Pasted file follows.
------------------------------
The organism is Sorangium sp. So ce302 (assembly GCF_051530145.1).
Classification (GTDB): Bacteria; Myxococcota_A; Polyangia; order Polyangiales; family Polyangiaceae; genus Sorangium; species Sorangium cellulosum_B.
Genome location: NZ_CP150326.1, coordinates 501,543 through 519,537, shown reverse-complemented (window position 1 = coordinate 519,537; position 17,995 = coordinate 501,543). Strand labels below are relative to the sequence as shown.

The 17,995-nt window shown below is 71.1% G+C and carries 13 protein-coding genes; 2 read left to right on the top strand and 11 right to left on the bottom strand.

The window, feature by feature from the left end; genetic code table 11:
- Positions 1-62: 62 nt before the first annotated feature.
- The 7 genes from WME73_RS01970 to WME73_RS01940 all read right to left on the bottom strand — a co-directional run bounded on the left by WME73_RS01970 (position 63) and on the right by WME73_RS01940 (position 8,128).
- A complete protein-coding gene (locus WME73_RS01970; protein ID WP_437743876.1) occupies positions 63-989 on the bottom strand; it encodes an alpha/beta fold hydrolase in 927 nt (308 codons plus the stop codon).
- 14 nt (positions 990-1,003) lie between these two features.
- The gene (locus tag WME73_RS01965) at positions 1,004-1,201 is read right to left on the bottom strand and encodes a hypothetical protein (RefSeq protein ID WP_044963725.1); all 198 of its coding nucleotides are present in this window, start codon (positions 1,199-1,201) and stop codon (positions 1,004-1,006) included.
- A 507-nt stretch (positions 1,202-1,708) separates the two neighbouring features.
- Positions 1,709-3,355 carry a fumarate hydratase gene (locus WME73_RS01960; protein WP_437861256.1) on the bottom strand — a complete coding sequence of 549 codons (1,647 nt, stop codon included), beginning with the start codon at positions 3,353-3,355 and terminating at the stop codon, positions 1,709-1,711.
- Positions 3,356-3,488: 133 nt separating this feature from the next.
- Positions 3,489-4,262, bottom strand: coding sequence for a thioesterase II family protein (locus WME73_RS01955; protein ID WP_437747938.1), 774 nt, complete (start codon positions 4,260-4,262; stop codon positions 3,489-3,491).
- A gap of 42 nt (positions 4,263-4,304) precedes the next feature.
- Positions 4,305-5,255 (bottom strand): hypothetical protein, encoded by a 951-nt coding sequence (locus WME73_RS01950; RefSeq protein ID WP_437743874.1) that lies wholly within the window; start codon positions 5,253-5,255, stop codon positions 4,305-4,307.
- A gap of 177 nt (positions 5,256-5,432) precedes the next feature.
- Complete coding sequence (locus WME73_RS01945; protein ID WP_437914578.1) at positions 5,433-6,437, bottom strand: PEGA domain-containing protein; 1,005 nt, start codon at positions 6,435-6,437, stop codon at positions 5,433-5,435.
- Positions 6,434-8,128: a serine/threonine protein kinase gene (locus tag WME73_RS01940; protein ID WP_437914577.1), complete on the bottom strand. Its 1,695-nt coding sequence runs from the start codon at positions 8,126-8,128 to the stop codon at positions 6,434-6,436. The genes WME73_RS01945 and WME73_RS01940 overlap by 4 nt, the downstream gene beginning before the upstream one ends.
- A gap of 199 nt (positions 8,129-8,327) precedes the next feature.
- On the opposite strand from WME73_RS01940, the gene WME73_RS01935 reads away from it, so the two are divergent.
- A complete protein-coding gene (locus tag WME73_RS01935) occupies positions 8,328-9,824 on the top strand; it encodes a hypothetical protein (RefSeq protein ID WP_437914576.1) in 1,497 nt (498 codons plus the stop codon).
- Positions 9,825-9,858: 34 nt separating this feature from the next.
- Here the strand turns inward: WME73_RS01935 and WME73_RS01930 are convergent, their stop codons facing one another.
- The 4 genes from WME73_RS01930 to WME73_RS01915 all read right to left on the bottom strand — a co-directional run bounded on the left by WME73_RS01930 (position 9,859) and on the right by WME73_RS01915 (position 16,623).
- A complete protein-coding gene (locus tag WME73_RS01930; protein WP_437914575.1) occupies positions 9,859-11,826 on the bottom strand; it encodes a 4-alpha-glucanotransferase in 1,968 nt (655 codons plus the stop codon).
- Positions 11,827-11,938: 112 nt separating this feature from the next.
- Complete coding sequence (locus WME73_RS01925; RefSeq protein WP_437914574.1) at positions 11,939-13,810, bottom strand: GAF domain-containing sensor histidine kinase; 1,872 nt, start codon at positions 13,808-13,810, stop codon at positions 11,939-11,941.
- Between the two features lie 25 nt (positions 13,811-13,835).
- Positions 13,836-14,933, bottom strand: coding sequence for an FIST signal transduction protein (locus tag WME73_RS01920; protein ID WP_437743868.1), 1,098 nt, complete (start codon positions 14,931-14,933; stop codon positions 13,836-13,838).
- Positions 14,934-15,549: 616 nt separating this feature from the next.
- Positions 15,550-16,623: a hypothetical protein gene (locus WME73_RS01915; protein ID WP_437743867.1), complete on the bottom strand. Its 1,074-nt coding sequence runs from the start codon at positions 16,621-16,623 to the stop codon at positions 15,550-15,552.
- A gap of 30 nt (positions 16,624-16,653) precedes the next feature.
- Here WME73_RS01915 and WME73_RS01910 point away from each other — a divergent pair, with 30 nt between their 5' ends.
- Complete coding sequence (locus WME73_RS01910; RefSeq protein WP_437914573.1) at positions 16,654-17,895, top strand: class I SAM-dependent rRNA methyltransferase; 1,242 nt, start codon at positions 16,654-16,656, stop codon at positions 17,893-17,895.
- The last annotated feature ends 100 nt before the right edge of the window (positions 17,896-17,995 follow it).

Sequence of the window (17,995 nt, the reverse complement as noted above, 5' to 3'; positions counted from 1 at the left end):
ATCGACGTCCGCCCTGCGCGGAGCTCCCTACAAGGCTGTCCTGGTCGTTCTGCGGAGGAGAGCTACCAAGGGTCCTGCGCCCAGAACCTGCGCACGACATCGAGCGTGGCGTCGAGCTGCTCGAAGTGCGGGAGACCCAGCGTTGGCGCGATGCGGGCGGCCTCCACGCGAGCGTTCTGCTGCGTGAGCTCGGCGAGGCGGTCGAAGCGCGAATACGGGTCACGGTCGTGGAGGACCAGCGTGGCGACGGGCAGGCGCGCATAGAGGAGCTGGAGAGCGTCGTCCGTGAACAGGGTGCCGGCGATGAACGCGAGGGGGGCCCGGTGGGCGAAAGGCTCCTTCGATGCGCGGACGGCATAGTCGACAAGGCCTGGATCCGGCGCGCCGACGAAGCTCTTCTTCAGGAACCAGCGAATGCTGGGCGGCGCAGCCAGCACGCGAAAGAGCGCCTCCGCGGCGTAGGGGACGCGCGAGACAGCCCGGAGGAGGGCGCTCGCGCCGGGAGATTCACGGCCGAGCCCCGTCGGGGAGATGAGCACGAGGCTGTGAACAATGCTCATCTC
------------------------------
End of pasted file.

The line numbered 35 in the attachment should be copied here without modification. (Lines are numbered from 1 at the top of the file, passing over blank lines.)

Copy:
- Complete coding sequence (locus WME73_RS01910; RefSeq protein WP_437914573.1) at positions 16,654-17,895, top strand: class I SAM-dependent rRNA methyltransferase; 1,242 nt, start codon at positions 16,654-16,656, stop codon at positions 17,893-17,895.